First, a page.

François Couperin (1668 - 1733) was born, lived and died in Paris and was perhaps the greatest French Baroque composer. The Couperins were a musical dynasty whose members held the position of organiste titulaire of Saint Gervais, Paris, for nearly two centuries. François' compositional talent, inprovising skills, and unparallelled virtuosity on the organ and harpsichord earned him the nickname 'Couperin le Grand'.
Having been first taught by his father Charles, François in 1685 became organist at Saint Gervais. and in 1717, resident organist and composer at the court of King Louis XIV, the 'sun king'. In this position he organized weekly concerts, typically featuring of suites for violin, viol, oboe, bassoon, and harpsichord.
Apart from the chamber music performed in the weekly concerts, Couperin composed masses as well as sacred and secular vocal music. His greatest contribution to music, however, are his four volumes of harpsichord music, which contain over 230 individual pieces, and have influenced composers as divers as J.S.Bach, Johannes Brahms, Richard Strauss, and Maurice Ravel (the latter honouring him with his suite Le Tombeau de Couperin). Many of these pieces have evocative picturesque titles and express various moods through innovative use of key signatures, harmonies, and discords. Only one collection of organ music by Couperin survives, the 'Pièces d'orgue consistantes en deux Messes'.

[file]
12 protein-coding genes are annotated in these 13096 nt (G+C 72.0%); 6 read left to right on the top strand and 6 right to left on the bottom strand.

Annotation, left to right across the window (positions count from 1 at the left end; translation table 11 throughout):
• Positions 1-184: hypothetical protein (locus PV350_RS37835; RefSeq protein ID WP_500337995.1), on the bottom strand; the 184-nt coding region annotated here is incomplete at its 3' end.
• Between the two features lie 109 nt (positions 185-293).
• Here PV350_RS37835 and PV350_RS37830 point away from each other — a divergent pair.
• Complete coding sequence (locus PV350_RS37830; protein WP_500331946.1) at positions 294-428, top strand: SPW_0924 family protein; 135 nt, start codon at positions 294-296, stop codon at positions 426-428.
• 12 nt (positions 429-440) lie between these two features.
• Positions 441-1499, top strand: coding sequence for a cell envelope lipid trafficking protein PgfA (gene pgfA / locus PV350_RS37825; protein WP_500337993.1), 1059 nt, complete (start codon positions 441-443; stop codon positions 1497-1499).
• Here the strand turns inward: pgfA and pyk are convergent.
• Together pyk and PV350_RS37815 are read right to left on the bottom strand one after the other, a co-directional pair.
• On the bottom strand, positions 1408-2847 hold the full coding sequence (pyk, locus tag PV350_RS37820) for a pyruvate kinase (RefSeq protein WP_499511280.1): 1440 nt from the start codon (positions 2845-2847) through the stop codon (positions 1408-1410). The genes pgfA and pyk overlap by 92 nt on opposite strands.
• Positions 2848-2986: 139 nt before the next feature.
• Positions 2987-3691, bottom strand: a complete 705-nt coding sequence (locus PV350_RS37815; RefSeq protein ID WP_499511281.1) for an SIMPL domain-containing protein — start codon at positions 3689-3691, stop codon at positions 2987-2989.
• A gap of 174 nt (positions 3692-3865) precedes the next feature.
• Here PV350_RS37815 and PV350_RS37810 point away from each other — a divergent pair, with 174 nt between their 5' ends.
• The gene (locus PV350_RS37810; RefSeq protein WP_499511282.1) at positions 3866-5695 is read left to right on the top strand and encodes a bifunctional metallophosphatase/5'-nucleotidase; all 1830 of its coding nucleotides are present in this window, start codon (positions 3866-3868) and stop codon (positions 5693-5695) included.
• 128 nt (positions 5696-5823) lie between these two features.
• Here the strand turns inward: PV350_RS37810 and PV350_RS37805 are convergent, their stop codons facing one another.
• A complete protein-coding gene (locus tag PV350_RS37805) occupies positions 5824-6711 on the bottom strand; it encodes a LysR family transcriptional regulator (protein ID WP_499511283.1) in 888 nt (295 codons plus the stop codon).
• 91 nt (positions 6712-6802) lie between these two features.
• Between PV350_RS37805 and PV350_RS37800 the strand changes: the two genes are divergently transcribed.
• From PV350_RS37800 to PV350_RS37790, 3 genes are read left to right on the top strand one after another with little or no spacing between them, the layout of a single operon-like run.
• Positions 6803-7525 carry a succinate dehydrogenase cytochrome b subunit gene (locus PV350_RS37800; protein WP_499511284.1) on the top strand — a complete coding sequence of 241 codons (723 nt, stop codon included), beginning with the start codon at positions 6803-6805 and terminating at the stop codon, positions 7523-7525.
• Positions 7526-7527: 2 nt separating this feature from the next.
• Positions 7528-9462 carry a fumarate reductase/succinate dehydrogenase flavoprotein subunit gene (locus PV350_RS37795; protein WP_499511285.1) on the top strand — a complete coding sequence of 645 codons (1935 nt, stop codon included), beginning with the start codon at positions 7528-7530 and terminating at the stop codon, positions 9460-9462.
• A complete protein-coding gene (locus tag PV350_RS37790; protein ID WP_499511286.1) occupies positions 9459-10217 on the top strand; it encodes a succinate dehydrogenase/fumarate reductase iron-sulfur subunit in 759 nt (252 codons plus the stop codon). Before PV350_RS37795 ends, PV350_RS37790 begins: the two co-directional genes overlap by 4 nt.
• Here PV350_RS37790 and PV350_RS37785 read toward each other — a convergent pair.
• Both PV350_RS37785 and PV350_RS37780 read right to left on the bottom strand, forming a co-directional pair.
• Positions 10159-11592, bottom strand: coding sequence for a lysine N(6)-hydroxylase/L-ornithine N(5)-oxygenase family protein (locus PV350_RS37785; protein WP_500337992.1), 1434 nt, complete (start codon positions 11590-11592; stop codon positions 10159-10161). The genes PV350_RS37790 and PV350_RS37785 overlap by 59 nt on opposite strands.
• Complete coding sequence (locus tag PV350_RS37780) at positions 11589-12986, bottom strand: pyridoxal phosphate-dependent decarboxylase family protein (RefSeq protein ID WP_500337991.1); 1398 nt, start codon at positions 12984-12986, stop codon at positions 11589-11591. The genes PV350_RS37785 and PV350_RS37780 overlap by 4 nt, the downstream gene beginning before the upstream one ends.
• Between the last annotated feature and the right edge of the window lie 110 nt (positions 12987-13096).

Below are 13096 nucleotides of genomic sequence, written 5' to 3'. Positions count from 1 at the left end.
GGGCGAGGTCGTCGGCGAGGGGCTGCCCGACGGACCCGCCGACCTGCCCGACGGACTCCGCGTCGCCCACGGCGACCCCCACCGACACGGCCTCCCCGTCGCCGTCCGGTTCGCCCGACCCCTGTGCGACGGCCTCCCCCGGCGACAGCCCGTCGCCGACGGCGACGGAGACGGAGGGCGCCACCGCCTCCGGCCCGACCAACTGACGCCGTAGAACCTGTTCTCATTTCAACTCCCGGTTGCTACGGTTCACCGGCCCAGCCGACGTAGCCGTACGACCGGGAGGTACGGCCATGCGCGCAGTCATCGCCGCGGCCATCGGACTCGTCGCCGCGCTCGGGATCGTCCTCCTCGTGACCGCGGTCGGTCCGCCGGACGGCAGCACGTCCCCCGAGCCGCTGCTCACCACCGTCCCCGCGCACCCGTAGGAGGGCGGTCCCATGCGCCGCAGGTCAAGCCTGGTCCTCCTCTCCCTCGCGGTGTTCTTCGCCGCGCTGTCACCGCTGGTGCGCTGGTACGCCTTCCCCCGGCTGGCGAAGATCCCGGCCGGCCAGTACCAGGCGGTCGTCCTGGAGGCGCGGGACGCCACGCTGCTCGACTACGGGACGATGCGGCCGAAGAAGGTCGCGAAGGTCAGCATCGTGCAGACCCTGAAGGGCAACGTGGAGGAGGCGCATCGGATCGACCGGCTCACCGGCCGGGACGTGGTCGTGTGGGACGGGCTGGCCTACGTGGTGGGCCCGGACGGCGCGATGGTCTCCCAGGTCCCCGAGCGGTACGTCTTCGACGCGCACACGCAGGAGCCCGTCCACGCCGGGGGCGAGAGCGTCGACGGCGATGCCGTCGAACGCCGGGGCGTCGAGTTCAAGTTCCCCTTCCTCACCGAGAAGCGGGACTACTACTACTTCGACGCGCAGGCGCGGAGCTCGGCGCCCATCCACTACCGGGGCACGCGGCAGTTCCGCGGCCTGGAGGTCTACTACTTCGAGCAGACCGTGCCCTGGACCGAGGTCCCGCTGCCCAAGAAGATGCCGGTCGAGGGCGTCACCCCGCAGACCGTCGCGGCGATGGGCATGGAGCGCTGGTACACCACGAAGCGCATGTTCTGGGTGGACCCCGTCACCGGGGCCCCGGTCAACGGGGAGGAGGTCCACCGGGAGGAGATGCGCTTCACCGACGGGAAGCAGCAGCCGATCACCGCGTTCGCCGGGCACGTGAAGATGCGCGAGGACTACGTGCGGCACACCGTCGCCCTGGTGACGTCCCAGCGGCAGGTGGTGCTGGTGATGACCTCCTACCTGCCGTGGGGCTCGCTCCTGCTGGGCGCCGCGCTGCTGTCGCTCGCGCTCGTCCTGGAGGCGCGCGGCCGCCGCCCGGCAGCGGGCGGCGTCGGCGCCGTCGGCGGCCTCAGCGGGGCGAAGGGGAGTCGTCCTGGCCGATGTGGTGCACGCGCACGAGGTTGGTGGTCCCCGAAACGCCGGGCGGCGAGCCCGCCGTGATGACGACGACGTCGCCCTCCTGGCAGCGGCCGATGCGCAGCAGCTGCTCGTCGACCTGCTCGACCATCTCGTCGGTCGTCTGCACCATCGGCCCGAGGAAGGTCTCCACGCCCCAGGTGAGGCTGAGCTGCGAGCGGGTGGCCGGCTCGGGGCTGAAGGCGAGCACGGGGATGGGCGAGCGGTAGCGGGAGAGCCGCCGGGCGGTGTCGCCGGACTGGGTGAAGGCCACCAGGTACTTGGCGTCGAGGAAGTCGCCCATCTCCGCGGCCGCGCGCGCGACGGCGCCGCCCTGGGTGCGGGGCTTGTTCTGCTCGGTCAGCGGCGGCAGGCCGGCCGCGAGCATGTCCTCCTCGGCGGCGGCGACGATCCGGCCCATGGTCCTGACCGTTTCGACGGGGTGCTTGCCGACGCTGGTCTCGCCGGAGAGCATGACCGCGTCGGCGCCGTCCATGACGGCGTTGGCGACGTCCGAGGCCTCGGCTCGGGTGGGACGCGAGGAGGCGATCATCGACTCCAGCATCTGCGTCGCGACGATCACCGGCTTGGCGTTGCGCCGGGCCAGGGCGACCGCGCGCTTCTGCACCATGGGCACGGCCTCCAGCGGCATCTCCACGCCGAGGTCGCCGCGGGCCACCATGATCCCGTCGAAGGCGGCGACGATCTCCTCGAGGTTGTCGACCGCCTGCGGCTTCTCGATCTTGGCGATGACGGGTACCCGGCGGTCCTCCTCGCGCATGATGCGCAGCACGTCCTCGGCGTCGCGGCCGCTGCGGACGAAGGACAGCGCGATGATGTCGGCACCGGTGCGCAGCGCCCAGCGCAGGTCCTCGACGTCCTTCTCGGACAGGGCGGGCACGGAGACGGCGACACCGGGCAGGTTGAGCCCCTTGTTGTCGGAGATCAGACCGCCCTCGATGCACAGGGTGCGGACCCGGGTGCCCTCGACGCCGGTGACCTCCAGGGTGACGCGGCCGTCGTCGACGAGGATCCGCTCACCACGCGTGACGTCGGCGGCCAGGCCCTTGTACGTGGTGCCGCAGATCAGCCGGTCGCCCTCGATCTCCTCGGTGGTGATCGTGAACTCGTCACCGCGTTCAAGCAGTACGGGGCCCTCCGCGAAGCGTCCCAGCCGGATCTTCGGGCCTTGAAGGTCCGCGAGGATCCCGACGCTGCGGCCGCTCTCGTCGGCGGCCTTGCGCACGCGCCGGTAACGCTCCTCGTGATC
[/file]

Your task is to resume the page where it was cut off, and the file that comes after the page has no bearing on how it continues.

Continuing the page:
Couperin also wrote a treatise called L'Art de toucher le Clavecin (published in 1716), containing directions for fingering, touch, ornamentation and other aspects of keyboard technique. This important work is said to have had a great influence on J.S. Bach.
Couperin introduced the Italian trio sonata form to France, and duly acknowledged his debt to Arcangelo Corelli by naming his greatest trio sonata 'l'Apothéose de Corelli'. He successfully blended the Italian and French styles in a set of pieces he gave the title Les Goûts Réunis (The United Tastes).
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